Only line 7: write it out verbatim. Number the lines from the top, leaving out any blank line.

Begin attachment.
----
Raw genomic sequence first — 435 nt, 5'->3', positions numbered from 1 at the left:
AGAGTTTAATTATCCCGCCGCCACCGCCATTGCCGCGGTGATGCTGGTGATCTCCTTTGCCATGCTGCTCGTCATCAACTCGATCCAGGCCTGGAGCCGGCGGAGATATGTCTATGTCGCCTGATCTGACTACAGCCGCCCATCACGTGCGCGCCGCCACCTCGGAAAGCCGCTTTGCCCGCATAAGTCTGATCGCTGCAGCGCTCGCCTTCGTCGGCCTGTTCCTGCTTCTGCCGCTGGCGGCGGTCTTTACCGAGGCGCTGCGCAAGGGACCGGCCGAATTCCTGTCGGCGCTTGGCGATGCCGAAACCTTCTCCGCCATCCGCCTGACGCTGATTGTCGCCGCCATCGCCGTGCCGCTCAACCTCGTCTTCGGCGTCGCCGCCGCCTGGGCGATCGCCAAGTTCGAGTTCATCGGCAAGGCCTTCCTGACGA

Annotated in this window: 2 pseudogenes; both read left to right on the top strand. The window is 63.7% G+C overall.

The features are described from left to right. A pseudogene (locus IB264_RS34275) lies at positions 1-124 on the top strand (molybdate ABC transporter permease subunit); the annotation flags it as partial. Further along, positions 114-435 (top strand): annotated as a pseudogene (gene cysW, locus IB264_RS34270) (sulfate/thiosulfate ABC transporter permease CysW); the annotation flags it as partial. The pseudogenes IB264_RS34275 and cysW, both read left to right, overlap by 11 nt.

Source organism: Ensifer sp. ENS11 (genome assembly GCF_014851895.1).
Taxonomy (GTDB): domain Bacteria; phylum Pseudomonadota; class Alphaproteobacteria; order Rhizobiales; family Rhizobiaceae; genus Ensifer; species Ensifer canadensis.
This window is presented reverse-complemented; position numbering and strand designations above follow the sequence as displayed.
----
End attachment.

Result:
This window is presented reverse-complemented; position numbering and strand designations above follow the sequence as displayed.